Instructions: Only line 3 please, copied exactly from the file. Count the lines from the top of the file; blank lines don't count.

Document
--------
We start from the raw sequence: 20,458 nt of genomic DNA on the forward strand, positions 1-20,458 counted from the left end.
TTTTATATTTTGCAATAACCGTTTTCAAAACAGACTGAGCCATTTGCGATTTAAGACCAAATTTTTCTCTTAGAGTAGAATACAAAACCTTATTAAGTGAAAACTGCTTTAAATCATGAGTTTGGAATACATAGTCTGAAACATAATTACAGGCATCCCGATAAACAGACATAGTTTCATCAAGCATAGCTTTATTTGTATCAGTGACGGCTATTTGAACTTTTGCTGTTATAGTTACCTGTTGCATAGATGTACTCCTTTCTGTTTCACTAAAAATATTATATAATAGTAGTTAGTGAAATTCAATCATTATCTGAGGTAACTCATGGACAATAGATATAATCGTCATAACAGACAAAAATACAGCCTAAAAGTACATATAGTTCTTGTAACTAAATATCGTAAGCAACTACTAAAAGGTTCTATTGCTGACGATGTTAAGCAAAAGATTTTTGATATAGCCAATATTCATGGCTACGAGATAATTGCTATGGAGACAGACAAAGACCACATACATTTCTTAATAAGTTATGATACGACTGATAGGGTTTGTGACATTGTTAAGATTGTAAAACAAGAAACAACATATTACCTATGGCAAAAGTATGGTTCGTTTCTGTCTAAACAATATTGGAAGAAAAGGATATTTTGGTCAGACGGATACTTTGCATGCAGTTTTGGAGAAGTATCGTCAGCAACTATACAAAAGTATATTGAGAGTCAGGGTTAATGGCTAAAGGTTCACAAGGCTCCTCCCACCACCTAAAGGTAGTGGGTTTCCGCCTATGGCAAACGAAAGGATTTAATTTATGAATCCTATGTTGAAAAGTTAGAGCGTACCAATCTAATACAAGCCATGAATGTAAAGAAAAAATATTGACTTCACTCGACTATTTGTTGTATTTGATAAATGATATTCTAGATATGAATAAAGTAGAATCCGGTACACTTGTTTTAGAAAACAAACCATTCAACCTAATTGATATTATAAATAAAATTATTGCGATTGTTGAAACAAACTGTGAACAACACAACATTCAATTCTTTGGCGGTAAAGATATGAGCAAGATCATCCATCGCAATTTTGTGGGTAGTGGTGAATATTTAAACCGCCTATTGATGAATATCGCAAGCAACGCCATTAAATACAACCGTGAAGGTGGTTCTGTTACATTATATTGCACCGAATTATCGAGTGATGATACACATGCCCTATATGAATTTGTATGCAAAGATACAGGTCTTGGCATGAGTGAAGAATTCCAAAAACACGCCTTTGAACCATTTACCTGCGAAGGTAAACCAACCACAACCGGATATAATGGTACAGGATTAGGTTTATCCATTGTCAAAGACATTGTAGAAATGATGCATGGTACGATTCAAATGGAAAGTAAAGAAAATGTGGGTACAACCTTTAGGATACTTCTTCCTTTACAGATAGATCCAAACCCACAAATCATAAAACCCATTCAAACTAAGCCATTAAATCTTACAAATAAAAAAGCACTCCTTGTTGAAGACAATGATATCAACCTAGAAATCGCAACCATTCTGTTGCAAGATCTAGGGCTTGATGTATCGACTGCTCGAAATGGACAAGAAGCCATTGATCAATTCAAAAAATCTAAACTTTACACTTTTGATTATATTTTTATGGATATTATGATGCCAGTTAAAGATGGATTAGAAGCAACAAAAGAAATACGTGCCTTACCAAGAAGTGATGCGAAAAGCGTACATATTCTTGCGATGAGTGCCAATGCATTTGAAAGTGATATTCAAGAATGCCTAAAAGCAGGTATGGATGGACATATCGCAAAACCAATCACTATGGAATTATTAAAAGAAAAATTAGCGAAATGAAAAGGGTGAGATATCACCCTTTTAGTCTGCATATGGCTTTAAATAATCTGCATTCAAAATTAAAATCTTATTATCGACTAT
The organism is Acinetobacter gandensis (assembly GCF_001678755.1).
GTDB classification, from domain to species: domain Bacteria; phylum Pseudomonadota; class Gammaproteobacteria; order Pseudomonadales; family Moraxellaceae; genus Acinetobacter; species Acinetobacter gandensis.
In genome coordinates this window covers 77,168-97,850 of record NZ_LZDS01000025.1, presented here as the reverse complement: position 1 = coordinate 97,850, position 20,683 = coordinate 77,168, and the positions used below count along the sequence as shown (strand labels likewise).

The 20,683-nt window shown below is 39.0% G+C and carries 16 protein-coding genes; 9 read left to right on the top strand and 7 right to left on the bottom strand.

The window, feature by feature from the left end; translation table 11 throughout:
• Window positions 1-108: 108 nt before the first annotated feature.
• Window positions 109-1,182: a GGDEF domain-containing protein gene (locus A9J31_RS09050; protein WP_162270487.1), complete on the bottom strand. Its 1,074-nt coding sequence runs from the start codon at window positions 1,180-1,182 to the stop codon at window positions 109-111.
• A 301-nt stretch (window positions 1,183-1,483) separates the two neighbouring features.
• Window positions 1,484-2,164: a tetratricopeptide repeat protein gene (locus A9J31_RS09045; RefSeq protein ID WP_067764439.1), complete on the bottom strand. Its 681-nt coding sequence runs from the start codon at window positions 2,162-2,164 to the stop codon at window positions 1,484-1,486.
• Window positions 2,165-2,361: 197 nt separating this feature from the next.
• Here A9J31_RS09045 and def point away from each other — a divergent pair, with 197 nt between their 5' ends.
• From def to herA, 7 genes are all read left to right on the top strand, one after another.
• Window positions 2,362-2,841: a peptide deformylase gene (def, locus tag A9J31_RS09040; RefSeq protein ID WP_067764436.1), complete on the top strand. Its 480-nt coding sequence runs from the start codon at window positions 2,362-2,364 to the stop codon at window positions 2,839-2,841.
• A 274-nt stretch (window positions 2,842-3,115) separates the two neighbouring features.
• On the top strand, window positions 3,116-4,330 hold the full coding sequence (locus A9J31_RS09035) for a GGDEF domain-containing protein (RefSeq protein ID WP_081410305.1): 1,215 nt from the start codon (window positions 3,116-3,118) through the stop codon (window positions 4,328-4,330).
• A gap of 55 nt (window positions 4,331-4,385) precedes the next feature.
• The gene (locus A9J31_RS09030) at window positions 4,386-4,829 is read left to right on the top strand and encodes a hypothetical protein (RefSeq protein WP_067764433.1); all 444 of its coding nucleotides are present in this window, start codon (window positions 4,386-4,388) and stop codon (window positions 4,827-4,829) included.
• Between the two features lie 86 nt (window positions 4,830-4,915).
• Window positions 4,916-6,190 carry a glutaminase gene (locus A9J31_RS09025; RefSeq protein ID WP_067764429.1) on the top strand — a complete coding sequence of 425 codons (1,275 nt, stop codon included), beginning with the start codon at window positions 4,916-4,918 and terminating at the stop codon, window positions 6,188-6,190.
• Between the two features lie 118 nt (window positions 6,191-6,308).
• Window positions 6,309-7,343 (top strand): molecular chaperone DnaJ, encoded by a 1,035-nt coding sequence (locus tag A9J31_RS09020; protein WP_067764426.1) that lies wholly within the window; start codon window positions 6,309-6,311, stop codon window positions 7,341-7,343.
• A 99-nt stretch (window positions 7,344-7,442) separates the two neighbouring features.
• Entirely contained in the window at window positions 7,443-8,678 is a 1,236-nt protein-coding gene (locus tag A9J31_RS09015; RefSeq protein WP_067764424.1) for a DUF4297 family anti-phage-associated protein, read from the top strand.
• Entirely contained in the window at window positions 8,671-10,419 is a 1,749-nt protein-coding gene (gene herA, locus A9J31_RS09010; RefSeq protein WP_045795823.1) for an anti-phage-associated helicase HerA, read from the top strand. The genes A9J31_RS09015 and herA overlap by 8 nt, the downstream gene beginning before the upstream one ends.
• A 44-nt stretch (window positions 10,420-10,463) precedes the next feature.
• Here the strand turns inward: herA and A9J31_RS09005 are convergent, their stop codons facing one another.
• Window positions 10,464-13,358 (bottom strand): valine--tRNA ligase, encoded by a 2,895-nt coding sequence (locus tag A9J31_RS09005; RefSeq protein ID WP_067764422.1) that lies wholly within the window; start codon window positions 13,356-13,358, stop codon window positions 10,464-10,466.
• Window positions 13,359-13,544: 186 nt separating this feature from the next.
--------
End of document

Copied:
The organism is Acinetobacter gandensis (assembly GCF_001678755.1).